1

Injection to wrong finger joint

1

Injection to wrong foot

1

Injection to wrong hip

1

Injection to wrong joint

1

Injection to wrong leg

2

Injection to wrong leg muscle

1

Injections to both eyelids instead of one

1

Injections to both eyes rather than one

1

K wires to wrong part of thumb

1

Knee injection instead of elbow aspiration

1

Laser eye treatment intended for another patient

1

Laser therapy to wrong eye

1

Lesion removed from neck instead of gum

1

Lumbar puncture intended for another patient

2

Needle aspiration of wrong lung

1

Needle aspiration to wrong lung

1

Ovaries removed when plan was to conserve them

1

Part of pancreas removed instead of adrenal gland

1

Perineal fistulotomy instead of incision and drainage of pilonidal abscess

1

Pilonidal sinus excised instead of groin abscess

1

Removal of wrong breast lesion

1

Screws removed from wrong toe joint

1

Shoulder injection intended for another patient

1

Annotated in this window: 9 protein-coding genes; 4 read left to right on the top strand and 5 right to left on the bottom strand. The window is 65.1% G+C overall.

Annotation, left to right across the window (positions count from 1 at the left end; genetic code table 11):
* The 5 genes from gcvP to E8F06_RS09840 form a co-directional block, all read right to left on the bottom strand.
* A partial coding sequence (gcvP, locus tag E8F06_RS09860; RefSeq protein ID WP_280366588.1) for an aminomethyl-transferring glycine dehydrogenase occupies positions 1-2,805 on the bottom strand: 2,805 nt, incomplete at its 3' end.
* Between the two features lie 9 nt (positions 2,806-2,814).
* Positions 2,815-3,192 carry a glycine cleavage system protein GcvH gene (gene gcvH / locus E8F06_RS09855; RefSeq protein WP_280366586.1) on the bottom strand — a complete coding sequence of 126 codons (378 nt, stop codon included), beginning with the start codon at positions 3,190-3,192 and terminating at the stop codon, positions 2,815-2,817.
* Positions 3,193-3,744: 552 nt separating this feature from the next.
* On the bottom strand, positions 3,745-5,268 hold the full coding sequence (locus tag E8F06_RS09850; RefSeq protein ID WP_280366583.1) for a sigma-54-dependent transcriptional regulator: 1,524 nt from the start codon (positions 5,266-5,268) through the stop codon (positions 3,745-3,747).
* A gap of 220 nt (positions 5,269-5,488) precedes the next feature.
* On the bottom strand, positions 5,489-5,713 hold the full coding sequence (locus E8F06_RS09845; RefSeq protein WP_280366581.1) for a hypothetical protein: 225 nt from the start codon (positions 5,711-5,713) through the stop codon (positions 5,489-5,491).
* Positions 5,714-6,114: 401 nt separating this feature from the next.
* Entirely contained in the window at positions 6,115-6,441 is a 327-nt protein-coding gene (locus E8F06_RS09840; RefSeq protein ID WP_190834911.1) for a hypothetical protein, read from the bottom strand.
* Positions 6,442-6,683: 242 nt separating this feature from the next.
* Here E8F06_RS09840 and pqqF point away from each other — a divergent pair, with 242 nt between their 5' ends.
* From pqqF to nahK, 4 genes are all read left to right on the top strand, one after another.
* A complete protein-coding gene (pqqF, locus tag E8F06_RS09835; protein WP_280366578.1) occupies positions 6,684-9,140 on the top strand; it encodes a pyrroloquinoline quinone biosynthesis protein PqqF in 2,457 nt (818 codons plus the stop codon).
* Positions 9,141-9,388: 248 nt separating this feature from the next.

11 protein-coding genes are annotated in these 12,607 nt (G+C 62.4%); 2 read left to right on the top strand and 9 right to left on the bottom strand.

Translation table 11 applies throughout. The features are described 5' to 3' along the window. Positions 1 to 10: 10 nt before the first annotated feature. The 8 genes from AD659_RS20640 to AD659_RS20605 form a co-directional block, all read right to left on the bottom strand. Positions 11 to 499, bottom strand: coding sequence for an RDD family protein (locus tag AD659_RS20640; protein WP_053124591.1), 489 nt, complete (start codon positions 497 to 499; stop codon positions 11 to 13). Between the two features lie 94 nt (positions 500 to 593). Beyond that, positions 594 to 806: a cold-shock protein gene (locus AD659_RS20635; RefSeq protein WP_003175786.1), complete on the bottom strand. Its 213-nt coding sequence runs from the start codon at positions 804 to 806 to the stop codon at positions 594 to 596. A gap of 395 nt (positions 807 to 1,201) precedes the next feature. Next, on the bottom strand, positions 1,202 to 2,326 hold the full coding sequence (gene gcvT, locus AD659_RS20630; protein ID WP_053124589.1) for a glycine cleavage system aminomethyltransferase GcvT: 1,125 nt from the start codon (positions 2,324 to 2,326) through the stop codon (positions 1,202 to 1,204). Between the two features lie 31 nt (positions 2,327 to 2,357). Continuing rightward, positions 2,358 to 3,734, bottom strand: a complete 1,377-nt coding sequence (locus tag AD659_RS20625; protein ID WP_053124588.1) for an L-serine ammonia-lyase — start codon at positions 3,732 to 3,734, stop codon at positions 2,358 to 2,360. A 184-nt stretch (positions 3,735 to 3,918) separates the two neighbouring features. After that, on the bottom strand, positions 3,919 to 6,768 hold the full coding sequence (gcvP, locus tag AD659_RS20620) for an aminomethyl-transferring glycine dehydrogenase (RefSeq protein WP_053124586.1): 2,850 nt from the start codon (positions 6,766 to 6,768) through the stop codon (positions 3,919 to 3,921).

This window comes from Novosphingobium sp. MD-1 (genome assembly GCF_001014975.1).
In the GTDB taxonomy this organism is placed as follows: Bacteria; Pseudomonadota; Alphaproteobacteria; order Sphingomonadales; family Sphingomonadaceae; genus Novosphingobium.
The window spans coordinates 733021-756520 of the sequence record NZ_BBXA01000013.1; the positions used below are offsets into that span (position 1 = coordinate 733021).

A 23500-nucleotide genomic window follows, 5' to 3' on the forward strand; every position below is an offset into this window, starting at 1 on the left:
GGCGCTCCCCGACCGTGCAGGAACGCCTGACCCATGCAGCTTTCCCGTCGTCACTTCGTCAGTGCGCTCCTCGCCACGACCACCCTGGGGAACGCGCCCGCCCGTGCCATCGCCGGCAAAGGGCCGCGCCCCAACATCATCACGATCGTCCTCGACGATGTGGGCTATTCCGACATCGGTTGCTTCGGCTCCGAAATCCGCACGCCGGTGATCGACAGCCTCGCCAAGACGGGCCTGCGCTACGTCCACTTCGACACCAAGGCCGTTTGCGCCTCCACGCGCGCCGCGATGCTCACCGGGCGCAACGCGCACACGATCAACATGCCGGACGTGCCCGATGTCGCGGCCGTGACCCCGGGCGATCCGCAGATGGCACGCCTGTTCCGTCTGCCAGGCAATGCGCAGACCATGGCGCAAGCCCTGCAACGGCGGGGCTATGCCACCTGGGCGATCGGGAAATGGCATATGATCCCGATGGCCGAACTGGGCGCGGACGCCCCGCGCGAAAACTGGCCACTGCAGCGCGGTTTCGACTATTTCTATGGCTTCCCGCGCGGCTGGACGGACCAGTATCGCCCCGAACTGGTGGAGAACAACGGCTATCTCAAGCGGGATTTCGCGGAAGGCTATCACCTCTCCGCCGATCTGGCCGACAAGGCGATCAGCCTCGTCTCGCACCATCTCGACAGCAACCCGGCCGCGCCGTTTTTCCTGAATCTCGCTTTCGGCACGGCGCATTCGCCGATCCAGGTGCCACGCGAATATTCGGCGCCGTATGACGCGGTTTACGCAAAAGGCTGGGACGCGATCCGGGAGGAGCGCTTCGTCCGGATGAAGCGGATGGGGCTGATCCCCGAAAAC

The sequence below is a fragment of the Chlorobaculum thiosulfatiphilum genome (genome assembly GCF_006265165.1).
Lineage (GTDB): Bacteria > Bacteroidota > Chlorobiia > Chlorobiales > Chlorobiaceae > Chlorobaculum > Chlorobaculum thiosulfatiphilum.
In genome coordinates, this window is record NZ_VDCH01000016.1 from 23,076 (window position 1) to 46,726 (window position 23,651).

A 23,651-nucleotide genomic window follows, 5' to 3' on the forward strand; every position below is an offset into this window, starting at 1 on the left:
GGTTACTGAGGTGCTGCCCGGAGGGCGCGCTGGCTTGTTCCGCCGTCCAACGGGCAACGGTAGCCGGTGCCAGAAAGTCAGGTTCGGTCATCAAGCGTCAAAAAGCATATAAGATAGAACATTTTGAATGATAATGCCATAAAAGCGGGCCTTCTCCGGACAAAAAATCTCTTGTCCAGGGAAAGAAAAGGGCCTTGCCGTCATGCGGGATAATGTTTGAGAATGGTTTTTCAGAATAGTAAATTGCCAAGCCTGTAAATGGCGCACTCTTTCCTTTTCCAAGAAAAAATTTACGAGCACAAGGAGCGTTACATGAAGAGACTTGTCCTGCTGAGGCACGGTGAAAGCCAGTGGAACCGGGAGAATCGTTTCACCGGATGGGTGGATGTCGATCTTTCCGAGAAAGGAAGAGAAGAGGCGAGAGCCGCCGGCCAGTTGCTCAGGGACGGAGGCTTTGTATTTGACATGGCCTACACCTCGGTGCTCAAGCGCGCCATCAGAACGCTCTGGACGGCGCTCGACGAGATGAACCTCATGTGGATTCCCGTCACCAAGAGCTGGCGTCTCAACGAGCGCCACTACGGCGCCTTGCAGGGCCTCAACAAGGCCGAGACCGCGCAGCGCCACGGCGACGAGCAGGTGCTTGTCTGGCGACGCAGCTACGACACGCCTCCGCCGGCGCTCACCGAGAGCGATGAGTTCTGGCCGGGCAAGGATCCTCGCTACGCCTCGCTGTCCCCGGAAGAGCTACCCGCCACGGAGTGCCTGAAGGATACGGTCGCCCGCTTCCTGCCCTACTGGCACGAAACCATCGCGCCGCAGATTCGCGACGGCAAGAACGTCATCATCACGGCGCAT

Ureteroscopy intended for another patient

1

Varicose vein removal from the wrong leg

1

Wrong area of breast tissue removed

2

Wrong breast lesion removed

1

Wrong eye procedure

1

Wrong finger

2

Wrong finger incision

2

Wrong finger injection

1

Wrong hernia incision

1

Wrong hernia repair

1

Wrong lung biopsy

1

Wrong rectus muscle in squint surgery

2

Wrong side angiogram

2

Wrong side angioplasty

1

Wrong side ankle arthroscopy

1

Wrong side chest drain

3

Wrong side hernia repair

1

Wrong side labial lesion removed

1

Wrong side of leg

1

Wrong side of nose

1

Wrong side of toe

1

Wrong side of toenail removed

1

Wrong side parietal catheter

1

Wrong side spinal injection

11

Wrong side spinal surgery

2

Wrong side ureteric stent

2

Wrong side ureterorenoscopy

1

Wrong site block

53

Wrong site pleural aspiration

1

Wrong skin lesion biopsy

3

wrong skin lesion removed

14

Wrong testicle

1

Wrong toe

1

Wrong toe removed

1

Wrong tooth/teeth removed

38

Wrong vulval lesion removed

2

Retained foreign object post procedure

90

Angioplasty cover

2

Bladder loop

1

Bladder resectoscope tip

1

Corneal guard

1

Coronary wire

1

Guide wire – anterior cruciate ligament reconstruction

1

Guide wire – central line

14

Guide wire – chest drain

5

Guide wire – gastrostomy stent

1

Guide wire – long line

1

Guide wire – percutaneous coronary intervention (PCI)

1

Guide wire – PICC line

2

Guide wire – renal dialysis line

1

Guide wire – renal vascath

1

Guide wire – superior vena cava (SVC) cannula

1

Guide wire – ureteric stent

1

Intracranial pressure bolt washer

1